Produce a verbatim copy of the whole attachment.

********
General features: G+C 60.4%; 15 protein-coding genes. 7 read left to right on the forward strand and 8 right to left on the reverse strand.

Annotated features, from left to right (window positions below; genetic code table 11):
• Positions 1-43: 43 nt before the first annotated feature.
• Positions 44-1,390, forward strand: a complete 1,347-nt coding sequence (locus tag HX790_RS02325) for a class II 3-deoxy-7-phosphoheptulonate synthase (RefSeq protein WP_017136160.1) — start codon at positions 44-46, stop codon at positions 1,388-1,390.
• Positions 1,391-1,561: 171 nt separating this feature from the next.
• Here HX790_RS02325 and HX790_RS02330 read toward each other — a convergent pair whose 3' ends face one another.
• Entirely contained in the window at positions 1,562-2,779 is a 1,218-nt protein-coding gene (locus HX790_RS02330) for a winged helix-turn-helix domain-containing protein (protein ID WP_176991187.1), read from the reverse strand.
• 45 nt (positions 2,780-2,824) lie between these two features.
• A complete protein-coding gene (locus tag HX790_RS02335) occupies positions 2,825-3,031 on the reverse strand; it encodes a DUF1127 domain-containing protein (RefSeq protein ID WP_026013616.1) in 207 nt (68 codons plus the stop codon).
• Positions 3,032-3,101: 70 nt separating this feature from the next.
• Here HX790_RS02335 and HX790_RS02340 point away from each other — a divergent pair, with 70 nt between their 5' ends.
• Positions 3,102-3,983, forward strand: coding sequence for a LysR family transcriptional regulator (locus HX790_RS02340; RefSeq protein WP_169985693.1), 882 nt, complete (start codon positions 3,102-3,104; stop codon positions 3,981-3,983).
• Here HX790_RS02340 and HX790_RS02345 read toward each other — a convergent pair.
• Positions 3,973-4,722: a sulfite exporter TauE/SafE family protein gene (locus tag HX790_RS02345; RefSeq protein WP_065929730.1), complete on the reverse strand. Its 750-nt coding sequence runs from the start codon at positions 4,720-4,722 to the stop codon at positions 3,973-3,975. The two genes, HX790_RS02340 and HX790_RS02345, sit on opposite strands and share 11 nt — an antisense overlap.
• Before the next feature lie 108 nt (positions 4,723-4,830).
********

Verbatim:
General features: G+C 60.4%; 15 protein-coding genes. 7 read left to right on the forward strand and 8 right to left on the reverse strand.

Annotated features, from left to right (window positions below; genetic code table 11):
• Positions 1-43: 43 nt before the first annotated feature.
• Positions 44-1,390, forward strand: a complete 1,347-nt coding sequence (locus tag HX790_RS02325) for a class II 3-deoxy-7-phosphoheptulonate synthase (RefSeq protein WP_017136160.1) — start codon at positions 44-46, stop codon at positions 1,388-1,390.
• Positions 1,391-1,561: 171 nt separating this feature from the next.
• Here HX790_RS02325 and HX790_RS02330 read toward each other — a convergent pair whose 3' ends face one another.
• Entirely contained in the window at positions 1,562-2,779 is a 1,218-nt protein-coding gene (locus HX790_RS02330) for a winged helix-turn-helix domain-containing protein (protein ID WP_176991187.1), read from the reverse strand.
• 45 nt (positions 2,780-2,824) lie between these two features.
• A complete protein-coding gene (locus tag HX790_RS02335) occupies positions 2,825-3,031 on the reverse strand; it encodes a DUF1127 domain-containing protein (RefSeq protein ID WP_026013616.1) in 207 nt (68 codons plus the stop codon).
• Positions 3,032-3,101: 70 nt separating this feature from the next.
• Here HX790_RS02335 and HX790_RS02340 point away from each other — a divergent pair, with 70 nt between their 5' ends.
• Positions 3,102-3,983, forward strand: coding sequence for a LysR family transcriptional regulator (locus HX790_RS02340; RefSeq protein WP_169985693.1), 882 nt, complete (start codon positions 3,102-3,104; stop codon positions 3,981-3,983).
• Here HX790_RS02340 and HX790_RS02345 read toward each other — a convergent pair.
• Positions 3,973-4,722: a sulfite exporter TauE/SafE family protein gene (locus tag HX790_RS02345; RefSeq protein WP_065929730.1), complete on the reverse strand. Its 750-nt coding sequence runs from the start codon at positions 4,720-4,722 to the stop codon at positions 3,973-3,975. The two genes, HX790_RS02340 and HX790_RS02345, sit on opposite strands and share 11 nt — an antisense overlap.
• Before the next feature lie 108 nt (positions 4,723-4,830).